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Defence Minister Names Submarines “Cousteau Class”

 Following last week’s announcement that French shipbuilder DCNS would build twelve new submarines in Adelaide, the Defence Minister Marise Payne has announced the name for the new boats.

“We did think about running a competition to name the new subs, but since we already knew that the result would be “Subby McSubmarineFace”, we instead decided to name it ourselves. “Cousteau Class” is nicely appropriate, non?”

Minister Payne insisted that the name Cousteau was 100% Australian because “Jacques, or Jack as I like to call him, spent quite a lot of time on the Great Barrier Reef. He also invented SCUBA diving, which is exactly the kind of Aussie innovation the Prime Minister is looking for.”

In announcing the name, the Prime Minister Malcolm Turnbull reinforced how decisive this made him look. “This is the biggest military contract in the world,” Mr Turnbull boasted. “For $50 billion we could have built thirty hospitals and employed 50,000 nurses, but instead we’re building 12 boats and employing 2,800 people who know about boats. The skills these workers bring will be invaluable in helping Australia transition from a mining to a boating economy.”

French, German and Japanese companies tendered to build the submarines, which will be all Australian, according to Ms Payne. “100% Australian, using 100% Australian steel, wool and Huon Pine,” Ms Payne proudly announced, hanging an Australian Made logo from the periscope of a thirty-centimetre model of the new sub.

Industry Minister Christopher Pyne (no relation) explained the tender process. “The tenders were rigorously assessed by the National Security Cabinet Committee and the South Australian Liberal Party Campaign Committee.”

Industry sources say the German submarine was rejected due to concerns about its Volkswagen engine. Volkswagen’s testing found its diesel engine produced no carbon, instead emitting Glen 20 Air Freshener, which would leave the ocean fresh and clean and protect dugongs from odour causing bacteria.

However, the Department of Environment rejected the German bid, as it was not possible to assess the impact of Glen 20 on reef corals, green-lipped barnacles, Greg Hunt, or other endangered invertebrates.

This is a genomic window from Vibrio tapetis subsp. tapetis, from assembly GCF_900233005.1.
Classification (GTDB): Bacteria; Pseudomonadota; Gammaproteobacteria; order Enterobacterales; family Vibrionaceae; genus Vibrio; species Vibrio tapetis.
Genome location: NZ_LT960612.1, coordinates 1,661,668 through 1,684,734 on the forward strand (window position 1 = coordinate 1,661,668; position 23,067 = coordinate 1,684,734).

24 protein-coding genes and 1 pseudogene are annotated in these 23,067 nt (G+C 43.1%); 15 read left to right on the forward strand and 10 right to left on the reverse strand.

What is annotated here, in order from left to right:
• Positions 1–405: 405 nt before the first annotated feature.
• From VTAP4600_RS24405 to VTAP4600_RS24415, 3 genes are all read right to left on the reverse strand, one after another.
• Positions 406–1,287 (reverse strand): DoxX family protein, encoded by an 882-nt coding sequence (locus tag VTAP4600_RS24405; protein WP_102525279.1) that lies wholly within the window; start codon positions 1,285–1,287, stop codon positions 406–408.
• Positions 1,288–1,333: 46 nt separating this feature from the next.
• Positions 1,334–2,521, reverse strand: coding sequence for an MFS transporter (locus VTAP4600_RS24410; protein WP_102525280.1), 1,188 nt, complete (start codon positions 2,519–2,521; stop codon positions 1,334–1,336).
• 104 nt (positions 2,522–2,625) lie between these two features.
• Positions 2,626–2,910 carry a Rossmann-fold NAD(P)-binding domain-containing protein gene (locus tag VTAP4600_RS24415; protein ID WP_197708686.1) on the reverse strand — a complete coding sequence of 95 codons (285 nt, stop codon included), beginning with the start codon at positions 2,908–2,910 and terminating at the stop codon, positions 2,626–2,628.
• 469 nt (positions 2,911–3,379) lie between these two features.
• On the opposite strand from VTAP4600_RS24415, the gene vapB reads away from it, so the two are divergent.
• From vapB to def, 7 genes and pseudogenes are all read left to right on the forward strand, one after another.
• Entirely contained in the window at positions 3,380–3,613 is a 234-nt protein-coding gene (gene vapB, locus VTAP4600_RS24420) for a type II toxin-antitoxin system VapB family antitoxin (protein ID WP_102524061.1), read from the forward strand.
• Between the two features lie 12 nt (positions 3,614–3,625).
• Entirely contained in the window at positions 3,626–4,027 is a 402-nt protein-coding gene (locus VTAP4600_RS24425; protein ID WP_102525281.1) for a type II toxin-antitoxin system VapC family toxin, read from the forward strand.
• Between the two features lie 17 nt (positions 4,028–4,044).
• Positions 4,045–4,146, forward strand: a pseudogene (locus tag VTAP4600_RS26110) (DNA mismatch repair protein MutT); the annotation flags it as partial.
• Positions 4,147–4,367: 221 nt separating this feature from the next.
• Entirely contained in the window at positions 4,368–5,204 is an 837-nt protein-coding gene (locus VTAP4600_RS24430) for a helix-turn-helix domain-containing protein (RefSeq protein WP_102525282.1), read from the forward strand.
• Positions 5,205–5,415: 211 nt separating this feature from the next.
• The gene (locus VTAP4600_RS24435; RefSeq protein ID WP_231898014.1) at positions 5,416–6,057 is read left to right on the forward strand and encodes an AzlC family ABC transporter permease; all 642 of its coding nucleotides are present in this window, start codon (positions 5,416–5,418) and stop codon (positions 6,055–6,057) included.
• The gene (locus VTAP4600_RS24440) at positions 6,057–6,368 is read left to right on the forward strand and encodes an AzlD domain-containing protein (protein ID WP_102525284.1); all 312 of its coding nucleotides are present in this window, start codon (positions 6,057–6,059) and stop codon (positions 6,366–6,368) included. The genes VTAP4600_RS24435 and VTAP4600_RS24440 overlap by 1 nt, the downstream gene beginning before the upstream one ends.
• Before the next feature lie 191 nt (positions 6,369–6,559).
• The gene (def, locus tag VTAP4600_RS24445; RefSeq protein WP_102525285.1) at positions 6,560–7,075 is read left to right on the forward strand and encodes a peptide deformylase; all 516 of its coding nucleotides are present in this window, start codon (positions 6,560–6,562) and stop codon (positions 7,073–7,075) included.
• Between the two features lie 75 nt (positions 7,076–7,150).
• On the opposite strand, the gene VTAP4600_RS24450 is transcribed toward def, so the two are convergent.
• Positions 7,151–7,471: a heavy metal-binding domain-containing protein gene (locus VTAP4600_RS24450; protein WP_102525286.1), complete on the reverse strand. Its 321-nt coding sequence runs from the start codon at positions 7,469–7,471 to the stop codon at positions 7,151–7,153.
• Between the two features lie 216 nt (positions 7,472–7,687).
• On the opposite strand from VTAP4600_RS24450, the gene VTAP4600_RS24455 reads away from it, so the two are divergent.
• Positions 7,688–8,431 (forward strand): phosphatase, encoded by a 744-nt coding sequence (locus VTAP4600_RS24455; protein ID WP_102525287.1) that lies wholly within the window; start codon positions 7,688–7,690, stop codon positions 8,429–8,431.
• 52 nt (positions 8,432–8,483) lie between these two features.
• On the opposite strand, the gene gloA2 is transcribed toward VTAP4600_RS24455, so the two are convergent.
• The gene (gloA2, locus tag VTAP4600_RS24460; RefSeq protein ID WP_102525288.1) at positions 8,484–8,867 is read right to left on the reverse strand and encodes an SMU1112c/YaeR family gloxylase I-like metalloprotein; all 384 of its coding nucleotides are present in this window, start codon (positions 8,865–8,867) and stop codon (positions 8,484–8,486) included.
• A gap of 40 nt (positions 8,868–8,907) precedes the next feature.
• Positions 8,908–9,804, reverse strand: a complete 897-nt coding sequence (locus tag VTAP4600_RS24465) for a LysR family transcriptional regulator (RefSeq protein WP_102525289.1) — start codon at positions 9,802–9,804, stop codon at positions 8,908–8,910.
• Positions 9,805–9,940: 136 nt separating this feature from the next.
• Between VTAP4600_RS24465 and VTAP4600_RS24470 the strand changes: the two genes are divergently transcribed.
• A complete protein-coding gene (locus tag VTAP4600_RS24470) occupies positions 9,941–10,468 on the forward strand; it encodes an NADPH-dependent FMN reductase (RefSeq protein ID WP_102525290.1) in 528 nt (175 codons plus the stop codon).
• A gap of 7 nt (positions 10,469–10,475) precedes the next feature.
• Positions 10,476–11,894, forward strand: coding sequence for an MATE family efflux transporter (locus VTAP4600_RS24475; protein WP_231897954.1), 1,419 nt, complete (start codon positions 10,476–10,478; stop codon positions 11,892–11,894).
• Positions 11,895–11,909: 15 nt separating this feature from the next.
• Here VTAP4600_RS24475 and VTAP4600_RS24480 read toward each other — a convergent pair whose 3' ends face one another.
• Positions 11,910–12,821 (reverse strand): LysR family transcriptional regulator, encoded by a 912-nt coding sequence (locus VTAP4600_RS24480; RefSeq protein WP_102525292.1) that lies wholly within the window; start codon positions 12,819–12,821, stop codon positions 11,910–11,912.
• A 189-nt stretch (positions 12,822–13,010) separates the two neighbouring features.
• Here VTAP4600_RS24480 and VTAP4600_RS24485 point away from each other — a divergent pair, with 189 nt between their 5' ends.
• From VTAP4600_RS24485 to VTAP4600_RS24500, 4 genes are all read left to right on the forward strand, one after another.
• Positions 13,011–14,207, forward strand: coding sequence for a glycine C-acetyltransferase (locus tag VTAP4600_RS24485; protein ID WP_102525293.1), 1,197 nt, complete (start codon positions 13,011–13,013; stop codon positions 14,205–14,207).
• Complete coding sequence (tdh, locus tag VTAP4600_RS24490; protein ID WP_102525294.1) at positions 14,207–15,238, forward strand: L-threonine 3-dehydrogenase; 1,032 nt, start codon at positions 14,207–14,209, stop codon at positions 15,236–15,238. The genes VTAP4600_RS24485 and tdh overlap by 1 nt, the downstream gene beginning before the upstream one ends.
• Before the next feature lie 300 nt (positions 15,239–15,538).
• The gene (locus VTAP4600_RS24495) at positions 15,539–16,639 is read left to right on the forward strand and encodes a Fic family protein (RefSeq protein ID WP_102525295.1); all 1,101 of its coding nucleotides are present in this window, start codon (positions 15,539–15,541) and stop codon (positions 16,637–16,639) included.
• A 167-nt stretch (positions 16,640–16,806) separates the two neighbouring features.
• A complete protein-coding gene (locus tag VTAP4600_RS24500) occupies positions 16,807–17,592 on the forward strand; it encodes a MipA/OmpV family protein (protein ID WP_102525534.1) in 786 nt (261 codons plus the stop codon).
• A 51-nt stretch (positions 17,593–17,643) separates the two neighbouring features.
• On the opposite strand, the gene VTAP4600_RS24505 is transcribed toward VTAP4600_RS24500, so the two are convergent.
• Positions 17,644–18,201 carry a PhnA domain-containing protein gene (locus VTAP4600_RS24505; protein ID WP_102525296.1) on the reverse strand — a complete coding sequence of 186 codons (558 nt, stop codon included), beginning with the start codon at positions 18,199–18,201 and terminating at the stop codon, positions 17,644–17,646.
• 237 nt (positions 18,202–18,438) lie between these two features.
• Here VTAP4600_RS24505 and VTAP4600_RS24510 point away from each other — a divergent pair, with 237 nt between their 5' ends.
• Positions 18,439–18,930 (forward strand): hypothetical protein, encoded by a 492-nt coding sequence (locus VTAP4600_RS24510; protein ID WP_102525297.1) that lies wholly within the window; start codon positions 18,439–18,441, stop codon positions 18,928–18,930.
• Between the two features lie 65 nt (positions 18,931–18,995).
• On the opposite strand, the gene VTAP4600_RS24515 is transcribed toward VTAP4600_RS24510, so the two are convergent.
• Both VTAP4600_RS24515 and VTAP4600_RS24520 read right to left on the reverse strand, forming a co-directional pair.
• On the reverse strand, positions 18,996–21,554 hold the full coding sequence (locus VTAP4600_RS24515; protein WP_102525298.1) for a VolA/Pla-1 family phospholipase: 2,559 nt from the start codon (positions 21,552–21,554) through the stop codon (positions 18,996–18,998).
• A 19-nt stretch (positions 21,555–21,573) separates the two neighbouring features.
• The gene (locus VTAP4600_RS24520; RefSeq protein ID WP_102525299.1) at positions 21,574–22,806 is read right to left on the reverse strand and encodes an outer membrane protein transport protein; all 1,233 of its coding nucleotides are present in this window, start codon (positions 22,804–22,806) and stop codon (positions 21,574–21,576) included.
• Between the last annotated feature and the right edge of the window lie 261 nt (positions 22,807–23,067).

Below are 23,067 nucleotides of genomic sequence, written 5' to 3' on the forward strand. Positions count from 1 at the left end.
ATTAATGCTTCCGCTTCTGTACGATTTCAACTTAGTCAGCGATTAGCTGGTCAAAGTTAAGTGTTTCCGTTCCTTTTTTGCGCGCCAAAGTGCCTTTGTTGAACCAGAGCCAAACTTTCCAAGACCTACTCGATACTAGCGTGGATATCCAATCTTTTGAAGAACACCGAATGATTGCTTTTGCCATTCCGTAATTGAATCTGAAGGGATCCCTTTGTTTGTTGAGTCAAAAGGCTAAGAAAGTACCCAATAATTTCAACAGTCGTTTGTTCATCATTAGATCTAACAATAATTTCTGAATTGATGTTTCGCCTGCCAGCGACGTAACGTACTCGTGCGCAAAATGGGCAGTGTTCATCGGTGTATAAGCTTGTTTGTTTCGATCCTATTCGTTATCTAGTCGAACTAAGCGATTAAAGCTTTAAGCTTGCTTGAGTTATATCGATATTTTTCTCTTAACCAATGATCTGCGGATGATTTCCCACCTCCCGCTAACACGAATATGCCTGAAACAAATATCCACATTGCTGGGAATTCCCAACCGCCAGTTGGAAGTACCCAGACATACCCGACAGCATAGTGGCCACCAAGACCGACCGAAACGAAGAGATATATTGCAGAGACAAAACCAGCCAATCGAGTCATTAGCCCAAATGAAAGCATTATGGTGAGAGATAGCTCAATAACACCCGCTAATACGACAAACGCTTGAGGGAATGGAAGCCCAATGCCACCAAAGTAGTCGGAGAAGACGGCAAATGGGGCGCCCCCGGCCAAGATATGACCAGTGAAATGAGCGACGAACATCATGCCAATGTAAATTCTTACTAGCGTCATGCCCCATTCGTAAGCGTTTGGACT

The Japanese design was dismissed as too small and naming the tiny sub Tokyo Rose Bay was considered insensitive to those who survived the Japanese midget submarine attacks on Sydney Harbour on 31 May 1942.

Chief of Navy Vice Admiral Tim Barrett advised that all naval personnel must be at least 152cm tall and that the Navy will not employ midgets, except as part of its hazing ceremonies. “Tell them they can get a job as a barstool or on Game of Thrones. We don’t want little people or bonsai subs,” he said. “We didn’t kick the fuckers out of Singapore, just to buy boats from them. We won’t live in a yellow submarine!” he shouted, as he was dragged away by media minders.

Barrett’s deputy, Rear Admiral Michael van Balen, defended the choice of naming the new submarines after French oceanographer Jacques Cousteau. “We wanted to name it the Irwin, but his underwater safety record…,” van Balen managed to get out before being tasered by a small man in a grey pinstriped suit, believed to be an ASIO officer.

The first submarine to be built, Bardot, will be named after the popular Australian girl group, while Napoleon will take its name from a little guy from Paddington who sells makeup.

“All twelve submarines will be named after Australians,” Ms Payne reassured the Adelaide crowd, while artfully displaying the Southern Cross tattoo on her upper left thigh.

The Cousteau will replace the Hawke-Keating era Collins class submarine, which was modelled on Labor senator Bob Collins. The Collins is short, round, noisy (particularly after lunch), and is not considered child-safe.

The Collins’ engine noise, described by a Navy spokesman as “fucking loud”, interferes with its stealth capability. In contrast, the Cousteau, with mime hull sheathing borrowed from the Marceau class, is so silent it sounds like it’s not there.